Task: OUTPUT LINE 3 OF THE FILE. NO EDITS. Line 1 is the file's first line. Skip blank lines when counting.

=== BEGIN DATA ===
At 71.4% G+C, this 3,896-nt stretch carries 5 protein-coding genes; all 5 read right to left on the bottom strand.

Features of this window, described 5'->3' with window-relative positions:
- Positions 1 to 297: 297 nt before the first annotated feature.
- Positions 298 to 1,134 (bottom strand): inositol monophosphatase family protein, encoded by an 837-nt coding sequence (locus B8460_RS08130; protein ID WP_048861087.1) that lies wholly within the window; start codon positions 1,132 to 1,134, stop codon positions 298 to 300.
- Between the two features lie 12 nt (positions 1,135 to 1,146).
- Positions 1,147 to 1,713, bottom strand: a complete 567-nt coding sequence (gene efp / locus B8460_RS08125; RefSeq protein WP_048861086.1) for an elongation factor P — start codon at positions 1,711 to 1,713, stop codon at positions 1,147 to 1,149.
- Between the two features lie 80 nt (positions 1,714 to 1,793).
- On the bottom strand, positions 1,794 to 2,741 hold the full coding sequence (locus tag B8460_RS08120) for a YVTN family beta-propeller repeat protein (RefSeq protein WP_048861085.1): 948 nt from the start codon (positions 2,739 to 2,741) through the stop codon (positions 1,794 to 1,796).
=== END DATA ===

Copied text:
- Positions 1 to 297: 297 nt before the first annotated feature.